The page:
Racing series merges motion and fundraising

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RunCK’s distance running series returns for a second year, helping to get our population moving. From left, RunCK marketing and media co-ordinator Chris McLeod, Mayor Randy Hope, RunCK chairman Angelo Ligori, web administrator Hazel Moore, Chilly Run organizer Rachel MacLeod of the Cancer Society, and RunCK treasurer Nicole Piette.
RunCK’s distance running series returns for a second year, helping to get our population moving. From left, RunCK marketing and media co-ordinator Chris McLeod, Mayor Randy Hope, RunCK chairman Angelo Ligori, web administrator Hazel Moore, Chilly Run organizer Rachel MacLeod of the Cancer Society, and RunCK treasurer Nicole Piette.

RunCK’s goal is to get people moving.

The organization, which has only been around for a year, is essentially a series of nine distance races in Chatham-Kent

The 2014 version of the series begins this weekend with the Chilly Run, a fundraising event for the Canadian Cancer Society, and winds up in October with the Foundation of Chatham-Kent Health Alliance’s Pumpkin Run.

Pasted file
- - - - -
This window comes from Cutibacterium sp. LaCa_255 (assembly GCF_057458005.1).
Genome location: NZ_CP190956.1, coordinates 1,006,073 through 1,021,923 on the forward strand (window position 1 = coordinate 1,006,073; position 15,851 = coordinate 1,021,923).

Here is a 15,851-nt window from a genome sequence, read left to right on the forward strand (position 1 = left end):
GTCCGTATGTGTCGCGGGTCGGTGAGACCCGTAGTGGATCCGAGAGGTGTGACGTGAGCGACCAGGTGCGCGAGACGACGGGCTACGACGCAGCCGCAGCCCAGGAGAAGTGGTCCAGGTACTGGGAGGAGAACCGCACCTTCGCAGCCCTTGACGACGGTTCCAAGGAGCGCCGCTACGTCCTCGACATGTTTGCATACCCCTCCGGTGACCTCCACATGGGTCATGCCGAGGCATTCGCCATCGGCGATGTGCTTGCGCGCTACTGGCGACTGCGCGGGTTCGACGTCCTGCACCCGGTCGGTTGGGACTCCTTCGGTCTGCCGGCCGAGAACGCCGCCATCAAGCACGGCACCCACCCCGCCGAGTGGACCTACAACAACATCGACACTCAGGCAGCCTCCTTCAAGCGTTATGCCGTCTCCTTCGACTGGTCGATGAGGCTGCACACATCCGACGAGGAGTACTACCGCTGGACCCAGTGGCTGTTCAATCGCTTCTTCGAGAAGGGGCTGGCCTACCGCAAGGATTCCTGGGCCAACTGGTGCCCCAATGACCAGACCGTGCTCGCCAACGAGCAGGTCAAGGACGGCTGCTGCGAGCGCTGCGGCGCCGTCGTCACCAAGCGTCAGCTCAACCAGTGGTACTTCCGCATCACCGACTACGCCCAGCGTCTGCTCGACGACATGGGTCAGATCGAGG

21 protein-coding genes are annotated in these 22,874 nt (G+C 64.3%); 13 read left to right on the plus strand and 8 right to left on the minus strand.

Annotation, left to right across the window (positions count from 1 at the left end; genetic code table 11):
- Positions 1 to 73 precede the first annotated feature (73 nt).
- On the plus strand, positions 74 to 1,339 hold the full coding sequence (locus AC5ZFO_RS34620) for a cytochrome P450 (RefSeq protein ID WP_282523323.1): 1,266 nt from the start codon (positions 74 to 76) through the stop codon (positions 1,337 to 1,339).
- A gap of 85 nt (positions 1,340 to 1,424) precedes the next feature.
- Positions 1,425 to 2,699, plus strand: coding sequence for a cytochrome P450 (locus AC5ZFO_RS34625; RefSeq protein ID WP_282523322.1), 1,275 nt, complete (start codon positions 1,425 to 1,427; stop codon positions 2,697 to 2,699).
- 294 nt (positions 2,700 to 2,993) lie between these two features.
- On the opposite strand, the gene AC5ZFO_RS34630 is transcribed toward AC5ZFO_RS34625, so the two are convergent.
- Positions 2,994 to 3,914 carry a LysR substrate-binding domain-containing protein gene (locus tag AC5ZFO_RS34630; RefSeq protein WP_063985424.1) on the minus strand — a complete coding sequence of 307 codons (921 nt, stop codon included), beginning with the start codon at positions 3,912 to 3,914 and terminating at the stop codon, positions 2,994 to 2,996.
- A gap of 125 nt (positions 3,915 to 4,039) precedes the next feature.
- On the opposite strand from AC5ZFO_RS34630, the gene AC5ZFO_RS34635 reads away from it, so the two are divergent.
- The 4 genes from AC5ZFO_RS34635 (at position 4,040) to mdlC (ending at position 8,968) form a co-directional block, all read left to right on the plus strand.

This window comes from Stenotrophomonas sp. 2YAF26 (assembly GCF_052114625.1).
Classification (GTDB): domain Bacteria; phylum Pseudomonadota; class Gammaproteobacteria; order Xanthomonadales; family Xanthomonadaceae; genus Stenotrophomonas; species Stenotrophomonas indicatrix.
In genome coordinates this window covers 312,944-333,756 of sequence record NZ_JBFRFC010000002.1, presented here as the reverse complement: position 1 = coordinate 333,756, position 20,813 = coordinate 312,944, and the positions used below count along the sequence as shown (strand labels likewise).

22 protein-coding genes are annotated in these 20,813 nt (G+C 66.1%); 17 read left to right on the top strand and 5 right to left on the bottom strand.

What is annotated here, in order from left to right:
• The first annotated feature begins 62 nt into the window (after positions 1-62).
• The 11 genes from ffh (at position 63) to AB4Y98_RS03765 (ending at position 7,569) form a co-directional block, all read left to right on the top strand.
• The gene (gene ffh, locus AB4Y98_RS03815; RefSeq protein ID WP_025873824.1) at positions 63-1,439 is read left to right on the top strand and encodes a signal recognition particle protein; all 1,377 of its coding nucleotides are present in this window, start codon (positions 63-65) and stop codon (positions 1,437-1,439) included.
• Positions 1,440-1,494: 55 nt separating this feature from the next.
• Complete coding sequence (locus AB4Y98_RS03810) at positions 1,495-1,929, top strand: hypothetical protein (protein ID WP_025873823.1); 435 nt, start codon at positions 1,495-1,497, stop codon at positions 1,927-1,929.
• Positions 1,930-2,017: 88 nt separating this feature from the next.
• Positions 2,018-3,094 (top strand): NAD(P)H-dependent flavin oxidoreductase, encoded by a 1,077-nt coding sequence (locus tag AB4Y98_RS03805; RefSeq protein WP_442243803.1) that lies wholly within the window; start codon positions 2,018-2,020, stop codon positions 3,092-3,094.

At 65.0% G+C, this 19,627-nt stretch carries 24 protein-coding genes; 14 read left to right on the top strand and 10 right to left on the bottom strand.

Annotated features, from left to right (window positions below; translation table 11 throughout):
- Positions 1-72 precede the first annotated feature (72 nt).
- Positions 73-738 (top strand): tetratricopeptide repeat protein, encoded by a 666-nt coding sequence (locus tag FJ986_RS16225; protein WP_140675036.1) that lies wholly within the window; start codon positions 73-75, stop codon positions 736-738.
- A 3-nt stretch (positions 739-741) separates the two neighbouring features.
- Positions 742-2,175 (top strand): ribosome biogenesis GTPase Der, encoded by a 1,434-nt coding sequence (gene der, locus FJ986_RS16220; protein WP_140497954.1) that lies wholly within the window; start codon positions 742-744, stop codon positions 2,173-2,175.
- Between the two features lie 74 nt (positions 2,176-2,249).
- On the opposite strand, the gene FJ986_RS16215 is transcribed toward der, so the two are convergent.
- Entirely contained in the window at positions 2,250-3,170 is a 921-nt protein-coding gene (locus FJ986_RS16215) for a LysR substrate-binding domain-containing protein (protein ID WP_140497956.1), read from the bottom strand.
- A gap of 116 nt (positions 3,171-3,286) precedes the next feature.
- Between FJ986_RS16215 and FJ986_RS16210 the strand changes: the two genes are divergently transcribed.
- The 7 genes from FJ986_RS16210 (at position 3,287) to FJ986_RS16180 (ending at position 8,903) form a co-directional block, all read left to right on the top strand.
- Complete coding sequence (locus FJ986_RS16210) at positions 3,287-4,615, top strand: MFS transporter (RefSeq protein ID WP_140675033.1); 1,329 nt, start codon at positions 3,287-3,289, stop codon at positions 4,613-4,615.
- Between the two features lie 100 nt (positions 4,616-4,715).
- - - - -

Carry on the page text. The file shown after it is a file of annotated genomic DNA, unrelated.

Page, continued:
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Chatham-Kent Mayor Randy Hope, on hand for Tuesday’s RunCK press conference, said the group is all about having our community collectively put one foot in front of the other.

“We need to re-establish as a healthier community,” he said. “We need to inspire people who have never done this before. Even if you walk fast, you can be a part of RunCK.  It’s a beginning to a successful lifestyle.”

Angelo Ligori, chair of RunCK, said the organization hopes to get citizens “more involved and active.”

The races not only get people moving, but they also raise money for charity. Aside from the Cancer Society and health alliance, other charities that organize runs include the United Way, the Mental Health Network, Heart & Stroke, Crime Stoppers, the Safety Village, and the Blenheim Youth Centre.

Ligori said RunCK was a merger of motion and charitable movement.

“We got a committee to get all our running and charities organized together,” he said.

Hope said such organization is important.

“It shows how Chatham-Kent is able to co-ordinate itself and work together,” he said. “There is so much to do, but this is a stepping stone to co-ordinating our efforts.”

Legori said most of the races existed prior to RunCK, but by putting together a series, overall points are tallied and awards will eventually be given out.

“Every community around us has a race series,” he said. “And our races have already been there. This is just putting it all together, raising funds and awareness.”

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